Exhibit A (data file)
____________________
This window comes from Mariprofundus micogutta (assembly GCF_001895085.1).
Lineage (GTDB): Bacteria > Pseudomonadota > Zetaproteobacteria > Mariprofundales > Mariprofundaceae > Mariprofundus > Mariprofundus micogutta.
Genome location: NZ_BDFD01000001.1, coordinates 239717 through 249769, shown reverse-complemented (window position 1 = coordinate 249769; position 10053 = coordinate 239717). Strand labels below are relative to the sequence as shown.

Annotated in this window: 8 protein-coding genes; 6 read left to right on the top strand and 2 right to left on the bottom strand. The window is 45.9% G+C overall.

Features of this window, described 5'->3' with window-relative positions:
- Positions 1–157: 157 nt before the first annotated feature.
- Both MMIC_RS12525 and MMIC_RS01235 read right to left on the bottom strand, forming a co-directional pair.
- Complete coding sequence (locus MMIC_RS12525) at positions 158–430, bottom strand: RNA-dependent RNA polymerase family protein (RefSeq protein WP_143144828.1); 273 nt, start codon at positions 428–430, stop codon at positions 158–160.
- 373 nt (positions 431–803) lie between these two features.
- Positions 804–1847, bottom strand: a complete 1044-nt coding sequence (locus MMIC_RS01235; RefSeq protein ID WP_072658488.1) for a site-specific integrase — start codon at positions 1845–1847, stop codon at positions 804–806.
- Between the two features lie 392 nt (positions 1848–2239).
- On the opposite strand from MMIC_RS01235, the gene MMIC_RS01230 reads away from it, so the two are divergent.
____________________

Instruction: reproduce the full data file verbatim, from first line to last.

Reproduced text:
This window comes from Mariprofundus micogutta (assembly GCF_001895085.1).
Lineage (GTDB): Bacteria > Pseudomonadota > Zetaproteobacteria > Mariprofundales > Mariprofundaceae > Mariprofundus > Mariprofundus micogutta.
Genome location: NZ_BDFD01000001.1, coordinates 239717 through 249769, shown reverse-complemented (window position 1 = coordinate 249769; position 10053 = coordinate 239717). Strand labels below are relative to the sequence as shown.

Annotated in this window: 8 protein-coding genes; 6 read left to right on the top strand and 2 right to left on the bottom strand. The window is 45.9% G+C overall.

Features of this window, described 5'->3' with window-relative positions:
- Positions 1–157: 157 nt before the first annotated feature.
- Both MMIC_RS12525 and MMIC_RS01235 read right to left on the bottom strand, forming a co-directional pair.
- Complete coding sequence (locus MMIC_RS12525) at positions 158–430, bottom strand: RNA-dependent RNA polymerase family protein (RefSeq protein WP_143144828.1); 273 nt, start codon at positions 428–430, stop codon at positions 158–160.
- 373 nt (positions 431–803) lie between these two features.
- Positions 804–1847, bottom strand: a complete 1044-nt coding sequence (locus MMIC_RS01235; RefSeq protein ID WP_072658488.1) for a site-specific integrase — start codon at positions 1845–1847, stop codon at positions 804–806.
- Between the two features lie 392 nt (positions 1848–2239).
- On the opposite strand from MMIC_RS01235, the gene MMIC_RS01230 reads away from it, so the two are divergent.